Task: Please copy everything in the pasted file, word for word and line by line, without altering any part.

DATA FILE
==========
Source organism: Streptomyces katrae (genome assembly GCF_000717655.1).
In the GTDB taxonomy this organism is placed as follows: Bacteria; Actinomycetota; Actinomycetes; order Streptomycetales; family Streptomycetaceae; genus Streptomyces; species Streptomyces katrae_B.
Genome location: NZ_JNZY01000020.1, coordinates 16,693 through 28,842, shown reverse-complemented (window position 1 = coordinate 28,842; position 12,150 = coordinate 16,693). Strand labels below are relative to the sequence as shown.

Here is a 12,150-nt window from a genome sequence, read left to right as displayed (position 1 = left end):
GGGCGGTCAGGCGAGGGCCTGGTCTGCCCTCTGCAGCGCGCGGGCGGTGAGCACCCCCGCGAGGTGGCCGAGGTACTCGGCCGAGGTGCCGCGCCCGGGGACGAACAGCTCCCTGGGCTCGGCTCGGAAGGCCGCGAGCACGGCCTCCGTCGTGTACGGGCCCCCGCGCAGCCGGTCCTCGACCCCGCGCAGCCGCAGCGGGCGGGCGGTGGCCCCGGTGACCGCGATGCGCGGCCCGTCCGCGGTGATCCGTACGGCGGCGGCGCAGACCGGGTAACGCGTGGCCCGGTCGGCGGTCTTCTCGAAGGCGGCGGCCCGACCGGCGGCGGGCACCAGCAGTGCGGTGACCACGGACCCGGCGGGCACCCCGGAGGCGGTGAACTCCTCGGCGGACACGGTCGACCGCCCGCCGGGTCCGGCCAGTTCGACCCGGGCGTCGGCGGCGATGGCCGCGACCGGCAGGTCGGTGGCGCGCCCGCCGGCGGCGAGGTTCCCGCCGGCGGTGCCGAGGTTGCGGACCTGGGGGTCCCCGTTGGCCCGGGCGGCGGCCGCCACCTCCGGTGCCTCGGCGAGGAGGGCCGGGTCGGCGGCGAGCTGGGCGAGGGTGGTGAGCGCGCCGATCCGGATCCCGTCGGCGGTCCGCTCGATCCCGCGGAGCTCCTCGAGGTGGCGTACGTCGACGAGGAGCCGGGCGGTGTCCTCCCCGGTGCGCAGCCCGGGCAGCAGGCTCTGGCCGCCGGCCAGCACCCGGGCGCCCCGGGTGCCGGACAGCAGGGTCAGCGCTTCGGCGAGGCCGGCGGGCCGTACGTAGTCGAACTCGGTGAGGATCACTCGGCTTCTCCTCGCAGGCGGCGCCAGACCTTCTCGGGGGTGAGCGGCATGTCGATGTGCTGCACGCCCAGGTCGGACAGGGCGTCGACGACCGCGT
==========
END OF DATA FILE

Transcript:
Source organism: Streptomyces katrae (genome assembly GCF_000717655.1).
In the GTDB taxonomy this organism is placed as follows: Bacteria; Actinomycetota; Actinomycetes; order Streptomycetales; family Streptomycetaceae; genus Streptomyces; species Streptomyces katrae_B.
Genome location: NZ_JNZY01000020.1, coordinates 16,693 through 28,842, shown reverse-complemented (window position 1 = coordinate 28,842; position 12,150 = coordinate 16,693). Strand labels below are relative to the sequence as shown.

Here is a 12,150-nt window from a genome sequence, read left to right as displayed (position 1 = left end):
GGGCGGTCAGGCGAGGGCCTGGTCTGCCCTCTGCAGCGCGCGGGCGGTGAGCACCCCCGCGAGGTGGCCGAGGTACTCGGCCGAGGTGCCGCGCCCGGGGACGAACAGCTCCCTGGGCTCGGCTCGGAAGGCCGCGAGCACGGCCTCCGTCGTGTACGGGCCCCCGCGCAGCCGGTCCTCGACCCCGCGCAGCCGCAGCGGGCGGGCGGTGGCCCCGGTGACCGCGATGCGCGGCCCGTCCGCGGTGATCCGTACGGCGGCGGCGCAGACCGGGTAACGCGTGGCCCGGTCGGCGGTCTTCTCGAAGGCGGCGGCCCGACCGGCGGCGGGCACCAGCAGTGCGGTGACCACGGACCCGGCGGGCACCCCGGAGGCGGTGAACTCCTCGGCGGACACGGTCGACCGCCCGCCGGGTCCGGCCAGTTCGACCCGGGCGTCGGCGGCGATGGCCGCGACCGGCAGGTCGGTGGCGCGCCCGCCGGCGGCGAGGTTCCCGCCGGCGGTGCCGAGGTTGCGGACCTGGGGGTCCCCGTTGGCCCGGGCGGCGGCCGCCACCTCCGGTGCCTCGGCGAGGAGGGCCGGGTCGGCGGCGAGCTGGGCGAGGGTGGTGAGCGCGCCGATCCGGATCCCGTCGGCGGTCCGCTCGATCCCGCGGAGCTCCTCGAGGTGGCGTACGTCGACGAGGAGCCGGGCGGTGTCCTCCCCGGTGCGCAGCCCGGGCAGCAGGCTCTGGCCGCCGGCCAGCACCCGGGCGCCCCGGGTGCCGGACAGCAGGGTCAGCGCTTCGGCGAGGCCGGCGGGCCGTACGTAGTCGAACTCGGTGAGGATCACTCGGCTTCTCCTCGCAGGCGGCGCCAGACCTTCTCGGGGGTGAGCGGCATGTCGATGTGCTGCACGCCCAGGTCGGACAGGGCGTCGACGACCGCGT